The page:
Greece. Some wit this morning tweeted: ‘I’m not cancelling the Greek holiday. I want my kids to see what a country looks like with Russell Brand in charge.’ All very amusing. Unless you’re trying to draw out enough Euros to feed your kids. Seeing as we’re currently staring into the abyss for the seventeenth time in the last few months I’m going to offer a modest proposal. Just going to fling something out there, put a finger into the air of the whirlwind, run a little thought up your flagpole.
Why doesn’t Germany get out of the Euro? There. I’ve said it.
All the problems inherent in a single currency since the start have been down to the fact that nobody understands sound money, the meaning of a proper day’s work and sensible housekeeping like Frau Merkel and her compatriots. Their levels of virtue are simply too much for the rest of us. We’ve known ever since Goldman Sachs cooked their books back in the late 90s that Greece was never going to make the grade. They’ve had a great run - the rest of us have paid for motorways, airports and contributed towards the millions who have retired in their mid 50s. But now everybody else is fed up.
A continuing austerity programme for the Greeks is madness - it’s like barber surgeons from the 17th century opening another vein in a helpless patient that is already near fatally anaemic. And the last thing someone dying from blood loss requires is a bunch of preening latter-day Marxist academics chucking their weight around.
Even if Tsipras and the Eurocrats had been able to come to some sort of agreement last week about debt repayment and fiscal adjustment what hope did it offer the Greek people? They’d still be stuck inside the same mad, unsuitable currency that would have destined their country to years more recession.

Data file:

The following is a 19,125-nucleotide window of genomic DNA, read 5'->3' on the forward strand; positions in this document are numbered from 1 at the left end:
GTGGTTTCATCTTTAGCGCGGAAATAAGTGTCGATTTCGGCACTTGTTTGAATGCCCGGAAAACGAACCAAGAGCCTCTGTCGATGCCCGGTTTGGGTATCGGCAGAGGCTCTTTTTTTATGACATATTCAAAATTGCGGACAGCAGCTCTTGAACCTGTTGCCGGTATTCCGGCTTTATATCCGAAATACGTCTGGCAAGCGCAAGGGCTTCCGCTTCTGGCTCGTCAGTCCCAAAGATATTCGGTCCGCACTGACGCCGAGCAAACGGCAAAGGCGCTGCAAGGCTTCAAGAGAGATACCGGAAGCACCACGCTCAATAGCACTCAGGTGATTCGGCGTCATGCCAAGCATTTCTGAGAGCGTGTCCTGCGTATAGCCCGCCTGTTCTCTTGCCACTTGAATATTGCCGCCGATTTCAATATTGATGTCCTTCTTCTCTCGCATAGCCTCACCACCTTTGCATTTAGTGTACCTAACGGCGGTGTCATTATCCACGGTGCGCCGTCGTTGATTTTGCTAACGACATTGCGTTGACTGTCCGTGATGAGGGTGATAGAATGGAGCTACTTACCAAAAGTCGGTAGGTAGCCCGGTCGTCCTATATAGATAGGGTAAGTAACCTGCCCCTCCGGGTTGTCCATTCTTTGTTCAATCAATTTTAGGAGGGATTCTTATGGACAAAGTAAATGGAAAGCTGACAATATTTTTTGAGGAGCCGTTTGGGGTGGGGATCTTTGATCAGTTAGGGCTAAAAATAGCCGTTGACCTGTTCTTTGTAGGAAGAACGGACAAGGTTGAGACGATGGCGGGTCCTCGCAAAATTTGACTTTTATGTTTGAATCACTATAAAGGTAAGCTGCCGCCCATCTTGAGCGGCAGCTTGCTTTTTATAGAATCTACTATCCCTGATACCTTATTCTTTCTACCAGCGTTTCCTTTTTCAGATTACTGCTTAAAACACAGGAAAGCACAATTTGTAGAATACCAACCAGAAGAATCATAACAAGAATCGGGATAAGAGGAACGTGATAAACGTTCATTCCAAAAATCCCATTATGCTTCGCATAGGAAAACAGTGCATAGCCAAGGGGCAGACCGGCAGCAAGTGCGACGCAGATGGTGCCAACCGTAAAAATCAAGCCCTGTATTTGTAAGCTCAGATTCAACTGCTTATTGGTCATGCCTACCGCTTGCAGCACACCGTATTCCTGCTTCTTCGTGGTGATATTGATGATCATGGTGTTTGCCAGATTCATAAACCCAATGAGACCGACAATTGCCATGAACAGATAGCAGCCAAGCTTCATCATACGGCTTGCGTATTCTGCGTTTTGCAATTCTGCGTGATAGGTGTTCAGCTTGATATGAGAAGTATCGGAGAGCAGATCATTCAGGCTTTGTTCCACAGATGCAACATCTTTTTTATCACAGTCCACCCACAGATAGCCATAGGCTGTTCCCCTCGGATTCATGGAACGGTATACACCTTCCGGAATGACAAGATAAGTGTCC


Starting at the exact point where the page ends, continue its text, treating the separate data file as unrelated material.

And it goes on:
The Euro doesn’t work because it is trying to yoke together elements that are fundamentally incompatible. It’s an idea dreamed up by politicians and administered by lawyers. Fatal combo. In Kalamata they don’t run their business, their families, their tax returns, their lives like they do in Koln. And 15 years of being in the Euro with all its implied coaxing towards behavioural convergence has not worked. The end-of-party events of 2008 sealed its fate.
But the most incompatible bit is now Germany, the German economy and German public opinion. It’s easy to forget that - without much reason - the average Kurt and Gerda on the streets of Hamburg is just as pissed off as those really unfortunate souls suffering in Lesbos. Greece has far more in common with Italy, Portugal and the Eastern Europeans than it does with Berlin. The fact is that Germany has done pretty well out of monetary union: somehow the rest of Europe keeps on buying BMWs and uber-efficient machine tools. Of course, the truth of the matter is the Germans are the only ones keeping this whole Euro-show on the road, so they should admit that fact and give up the ghost.
So rather than Grexit and kicking the Greeks out of the common currency, Germany should gracefully depart instead. Ger-exit. Start up on its own. And, maybe as the second most virtuous, most Germanic country in Europe we could consider joining the Germans in the new Deutschmark. Or maybe not.